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Dune repairs cut into holiday fun in the sun

STORY BY MEG LAUGHLIN (Week of December 25, 2014)

The snowbird winter residents of Windsor and the Orchid Island Golf & Beach Club, who usually flock to the beach for holiday walks, swims and tans, are having to reconsider this holiday season. A six-mile stretch of beach near their homes has temporarily become the site of a truck rodeo because of a dune restoration project.

To venture onto the beach between Windsor and north John’s Island these days is to risk being mowed down by a truck racing up and down the water’s edge, or drowning in a waterfall of sand cascading from a mechanical yellow claw.

While the project is a necessity to reverse erosion caused by Hurricane Sandy in October 2012, and unusually high seas a few weeks ago, it’s cutting dramatically into fun and sun time for holiday beachcombers.

“This project to repair the dunes takes a lot longer than beach repair, but when it’s completed we will have significantly increased the longevity of the dunes,” said Indian River County coastal engineer James Gray.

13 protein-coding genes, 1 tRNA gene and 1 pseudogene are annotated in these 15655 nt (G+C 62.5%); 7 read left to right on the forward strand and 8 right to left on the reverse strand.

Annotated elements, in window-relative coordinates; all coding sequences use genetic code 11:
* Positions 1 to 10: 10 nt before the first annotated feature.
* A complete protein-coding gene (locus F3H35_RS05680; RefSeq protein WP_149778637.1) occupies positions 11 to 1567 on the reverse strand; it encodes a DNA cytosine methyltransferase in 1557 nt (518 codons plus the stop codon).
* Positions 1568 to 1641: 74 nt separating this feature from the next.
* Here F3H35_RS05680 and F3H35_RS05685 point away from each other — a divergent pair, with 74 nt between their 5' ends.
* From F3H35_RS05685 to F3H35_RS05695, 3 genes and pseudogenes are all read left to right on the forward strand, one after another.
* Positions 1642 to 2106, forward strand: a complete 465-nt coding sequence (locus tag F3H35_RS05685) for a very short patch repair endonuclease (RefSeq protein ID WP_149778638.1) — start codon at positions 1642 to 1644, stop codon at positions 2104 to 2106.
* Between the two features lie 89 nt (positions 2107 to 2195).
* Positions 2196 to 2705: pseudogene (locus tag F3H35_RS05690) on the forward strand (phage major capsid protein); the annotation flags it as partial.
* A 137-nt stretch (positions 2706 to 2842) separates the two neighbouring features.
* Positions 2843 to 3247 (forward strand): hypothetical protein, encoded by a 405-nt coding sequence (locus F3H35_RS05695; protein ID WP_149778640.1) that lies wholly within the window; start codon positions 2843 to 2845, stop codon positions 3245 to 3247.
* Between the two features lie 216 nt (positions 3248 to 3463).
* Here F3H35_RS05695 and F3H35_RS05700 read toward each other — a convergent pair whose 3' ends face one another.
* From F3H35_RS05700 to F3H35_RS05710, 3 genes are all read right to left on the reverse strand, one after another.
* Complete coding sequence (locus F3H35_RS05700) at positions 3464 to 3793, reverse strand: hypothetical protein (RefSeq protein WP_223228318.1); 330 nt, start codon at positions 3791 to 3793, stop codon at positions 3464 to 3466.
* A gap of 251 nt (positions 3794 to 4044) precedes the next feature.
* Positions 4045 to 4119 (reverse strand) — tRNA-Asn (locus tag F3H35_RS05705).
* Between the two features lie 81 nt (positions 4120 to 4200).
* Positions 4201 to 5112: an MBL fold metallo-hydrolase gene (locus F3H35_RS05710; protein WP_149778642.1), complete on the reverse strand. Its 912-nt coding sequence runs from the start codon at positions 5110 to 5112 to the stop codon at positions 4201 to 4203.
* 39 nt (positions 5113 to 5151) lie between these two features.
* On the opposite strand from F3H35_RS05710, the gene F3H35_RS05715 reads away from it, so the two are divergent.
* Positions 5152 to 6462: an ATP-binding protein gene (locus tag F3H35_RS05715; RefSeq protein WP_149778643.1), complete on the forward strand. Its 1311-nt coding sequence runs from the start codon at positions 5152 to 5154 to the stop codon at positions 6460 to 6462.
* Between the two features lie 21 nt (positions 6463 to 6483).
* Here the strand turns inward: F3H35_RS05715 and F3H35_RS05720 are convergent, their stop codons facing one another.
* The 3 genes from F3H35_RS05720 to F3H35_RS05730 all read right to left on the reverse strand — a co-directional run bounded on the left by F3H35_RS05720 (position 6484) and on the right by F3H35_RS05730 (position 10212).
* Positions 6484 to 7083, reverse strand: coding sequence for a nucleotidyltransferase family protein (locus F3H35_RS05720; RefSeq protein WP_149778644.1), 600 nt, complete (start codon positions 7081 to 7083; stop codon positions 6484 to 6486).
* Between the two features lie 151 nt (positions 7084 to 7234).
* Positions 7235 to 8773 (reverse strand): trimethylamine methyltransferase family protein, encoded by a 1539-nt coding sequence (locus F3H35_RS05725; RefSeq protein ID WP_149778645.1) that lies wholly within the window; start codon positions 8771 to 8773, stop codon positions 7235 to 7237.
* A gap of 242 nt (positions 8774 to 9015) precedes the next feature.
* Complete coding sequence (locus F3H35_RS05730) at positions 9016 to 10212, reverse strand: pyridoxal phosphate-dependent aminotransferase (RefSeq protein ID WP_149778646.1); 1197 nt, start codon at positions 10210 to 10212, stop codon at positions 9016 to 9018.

The restoration of six miles of sand dunes on the ocean in the Wabasso area began on Nov. 10, and now, more than six weeks later, is 20 percent completed. It will likely continue through April, temporarily shutting down beaches used by Marbrisa, Sea Oaks, Carlton, Bay Tree, Sanderling, Windsor and John’s Islands residents, as well as guests at the Disney resort.

About 54,700 cubic yards of sand from the Davis and Hammond/Blue Goose Sand Mines in west Vero Beach are being dumped on the eroded dunes, and 200,000 dune plants will be placed along six miles of shoreline from Treasure Shores Beach Park to 1,500 feet south of Turtle Trail Beach Park, which encompasses the northern portion of John’s Island. 

The $5.4 million bill for the job is being split between the Florida Department of Environmental Protection and Indian River County.  The work will go on seven days a week from dawn to dusk in order to meet an April 30 deadline, project managers predicted.

“Think of it as minimal disruption for maximum gain,” said coastal engineer Gray.